What were the main challenges you faced with building your brand?
I don’t think there were any challenges. There was so much to work off of in terms of the experiences that people were sharing, and it was something new that no one else was doing. It was an open opportunity to do whatever we wanted. Coming up with the branding and the messaging, getting to explore what it looks like to create a doll for young black girls that we never had growing up… it was us putting our minds together and asking customers about what they are looking for in the product and what kinds of experiences we can create for kids. It was a lot of fun.
What can we expect from Healthy Roots?
We have a special product for the holiday season for people who order before Christmas. It’s called the Curl Care Kit. We partnered with Shea Moisture, Cantu, and Mixed Chicks to put together a kit of products for the girls to use on their hair as they are learning to do their natural hair. It also comes with a Denman brush for the girls to use on themselves or the doll. I pitched them and they supported the mission and the concept and wanted to support young black girls learning to do their hair.
What advice would you have for women looking to follow in your footsteps?
Don’t say no before you can say yes. A lot of people will turn down or won’t pursue opportunities because they think it is not for them. Always turn in that application, always send that email, always ask questions, because you never know what might happen. That is how I started Healthy Roots. I applied for the fellowship program even though I did not think I would get it. But talking to people about it, figuring out what the program is looking for, and talking to people who have gone through the program helped me to take the step to apply.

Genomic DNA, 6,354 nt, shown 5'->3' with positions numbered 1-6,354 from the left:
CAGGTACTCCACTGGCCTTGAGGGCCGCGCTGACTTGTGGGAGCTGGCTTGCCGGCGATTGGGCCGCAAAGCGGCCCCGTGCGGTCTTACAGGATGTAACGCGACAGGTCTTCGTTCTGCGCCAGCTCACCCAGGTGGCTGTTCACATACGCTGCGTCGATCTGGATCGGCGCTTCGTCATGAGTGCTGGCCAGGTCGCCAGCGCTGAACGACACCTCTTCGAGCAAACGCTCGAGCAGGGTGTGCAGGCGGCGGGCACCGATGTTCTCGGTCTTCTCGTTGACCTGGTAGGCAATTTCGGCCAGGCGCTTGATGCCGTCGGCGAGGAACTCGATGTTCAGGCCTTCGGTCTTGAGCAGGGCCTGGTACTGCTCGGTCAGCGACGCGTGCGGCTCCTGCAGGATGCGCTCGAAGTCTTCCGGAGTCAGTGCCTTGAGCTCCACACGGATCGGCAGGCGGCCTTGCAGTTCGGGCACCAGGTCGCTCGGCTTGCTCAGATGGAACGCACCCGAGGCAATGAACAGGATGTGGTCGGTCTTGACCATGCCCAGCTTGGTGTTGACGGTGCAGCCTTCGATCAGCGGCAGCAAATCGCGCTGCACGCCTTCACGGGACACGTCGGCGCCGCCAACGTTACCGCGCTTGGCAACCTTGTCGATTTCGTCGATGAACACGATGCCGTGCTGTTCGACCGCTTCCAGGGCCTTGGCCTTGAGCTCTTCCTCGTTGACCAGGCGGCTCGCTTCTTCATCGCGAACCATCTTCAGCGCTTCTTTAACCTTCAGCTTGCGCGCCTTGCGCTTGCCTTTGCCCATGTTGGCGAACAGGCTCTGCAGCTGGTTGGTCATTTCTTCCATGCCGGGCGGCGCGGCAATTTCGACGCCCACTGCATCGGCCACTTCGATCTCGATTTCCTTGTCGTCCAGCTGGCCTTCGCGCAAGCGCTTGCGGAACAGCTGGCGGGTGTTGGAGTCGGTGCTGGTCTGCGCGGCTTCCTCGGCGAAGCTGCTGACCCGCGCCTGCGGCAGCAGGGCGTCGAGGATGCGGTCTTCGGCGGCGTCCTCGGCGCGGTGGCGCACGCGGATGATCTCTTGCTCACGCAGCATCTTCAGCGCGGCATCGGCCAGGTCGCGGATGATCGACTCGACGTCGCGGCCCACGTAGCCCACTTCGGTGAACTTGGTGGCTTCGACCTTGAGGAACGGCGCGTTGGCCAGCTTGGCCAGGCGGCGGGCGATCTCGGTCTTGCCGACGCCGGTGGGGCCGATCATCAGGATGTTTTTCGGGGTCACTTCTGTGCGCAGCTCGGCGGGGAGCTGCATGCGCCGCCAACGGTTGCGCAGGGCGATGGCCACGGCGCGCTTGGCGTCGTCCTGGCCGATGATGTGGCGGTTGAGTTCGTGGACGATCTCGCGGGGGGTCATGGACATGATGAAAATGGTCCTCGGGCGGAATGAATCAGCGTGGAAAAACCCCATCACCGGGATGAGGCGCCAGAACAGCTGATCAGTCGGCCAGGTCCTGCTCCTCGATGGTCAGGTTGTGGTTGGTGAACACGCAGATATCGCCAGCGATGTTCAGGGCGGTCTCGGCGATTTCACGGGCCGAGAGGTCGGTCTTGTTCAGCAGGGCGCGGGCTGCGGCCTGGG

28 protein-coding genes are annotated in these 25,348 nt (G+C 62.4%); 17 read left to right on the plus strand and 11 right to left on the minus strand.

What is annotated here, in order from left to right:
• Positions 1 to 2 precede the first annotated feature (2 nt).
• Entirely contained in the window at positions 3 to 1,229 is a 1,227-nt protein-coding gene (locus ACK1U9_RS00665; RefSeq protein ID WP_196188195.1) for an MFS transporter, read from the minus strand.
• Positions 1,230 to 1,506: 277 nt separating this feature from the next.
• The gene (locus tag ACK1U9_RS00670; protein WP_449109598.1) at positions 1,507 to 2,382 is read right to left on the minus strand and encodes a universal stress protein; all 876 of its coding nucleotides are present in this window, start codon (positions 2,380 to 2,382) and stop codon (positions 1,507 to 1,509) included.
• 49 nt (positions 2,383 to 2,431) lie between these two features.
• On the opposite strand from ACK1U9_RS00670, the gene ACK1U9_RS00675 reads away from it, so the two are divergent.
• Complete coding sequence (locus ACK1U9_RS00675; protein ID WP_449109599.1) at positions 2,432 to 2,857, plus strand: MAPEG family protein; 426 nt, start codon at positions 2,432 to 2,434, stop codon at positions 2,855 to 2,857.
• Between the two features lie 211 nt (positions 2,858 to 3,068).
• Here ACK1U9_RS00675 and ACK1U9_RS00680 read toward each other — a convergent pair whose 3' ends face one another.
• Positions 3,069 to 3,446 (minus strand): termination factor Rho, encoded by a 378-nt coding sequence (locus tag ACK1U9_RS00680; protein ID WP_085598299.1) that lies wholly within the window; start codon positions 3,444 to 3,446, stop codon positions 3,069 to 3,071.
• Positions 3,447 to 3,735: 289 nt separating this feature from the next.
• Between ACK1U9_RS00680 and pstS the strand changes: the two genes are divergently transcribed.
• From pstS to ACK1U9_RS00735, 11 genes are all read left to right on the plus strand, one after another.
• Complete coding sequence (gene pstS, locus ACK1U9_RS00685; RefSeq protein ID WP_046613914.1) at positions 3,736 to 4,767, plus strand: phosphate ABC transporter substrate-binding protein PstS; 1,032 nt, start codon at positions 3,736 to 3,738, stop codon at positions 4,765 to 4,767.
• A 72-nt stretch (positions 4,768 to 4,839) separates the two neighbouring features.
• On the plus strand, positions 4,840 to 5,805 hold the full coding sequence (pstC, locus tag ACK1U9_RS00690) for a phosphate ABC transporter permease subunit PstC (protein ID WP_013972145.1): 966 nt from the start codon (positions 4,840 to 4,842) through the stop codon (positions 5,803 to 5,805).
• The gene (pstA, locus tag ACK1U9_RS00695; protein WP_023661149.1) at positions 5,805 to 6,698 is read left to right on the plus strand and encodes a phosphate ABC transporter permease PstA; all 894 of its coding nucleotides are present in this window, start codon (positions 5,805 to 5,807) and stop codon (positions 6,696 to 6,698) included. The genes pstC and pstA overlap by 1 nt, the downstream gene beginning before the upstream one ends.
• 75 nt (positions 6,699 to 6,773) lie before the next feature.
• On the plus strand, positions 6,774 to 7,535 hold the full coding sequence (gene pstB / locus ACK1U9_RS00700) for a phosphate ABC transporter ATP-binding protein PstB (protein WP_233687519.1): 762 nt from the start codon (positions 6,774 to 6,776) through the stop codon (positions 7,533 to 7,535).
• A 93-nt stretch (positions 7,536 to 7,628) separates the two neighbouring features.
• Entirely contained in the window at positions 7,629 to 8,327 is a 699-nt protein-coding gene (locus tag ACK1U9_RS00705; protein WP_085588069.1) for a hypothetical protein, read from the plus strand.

Tell us about some of your accomplishments and which one you are most proud of.
Honestly, I’m really not an accomplishments person. Those are not the things that drive me. It is about seeing the results of the work that I have done. We gave shirts to the Curly Queens Pageant and seeing the photos of the girls loving their shirts was really great for me. Delivering our dolls from our Kickstarter campaign was also really great.
What are your favorite books, podcasts, and resources?
- The Read podcast
- This American Life podcast
- How I Built This podcast
- The Friendzone podcast
What is your definition of winning?
I don’t know if I have a definition, but I base winning on impact. A lot of things are subjective in terms of the decision people make and you cannot measure your value based on someone else’s approval, but you can measure it on the impact that you’ve had on other people. If you are impacting tons of people and getting positive feedback and support from your community, that is winning. Even if you don’t win the $50,000 cash prize or you may not get mainstream recognition, but if the people you are doing it for recognizes, that is winning.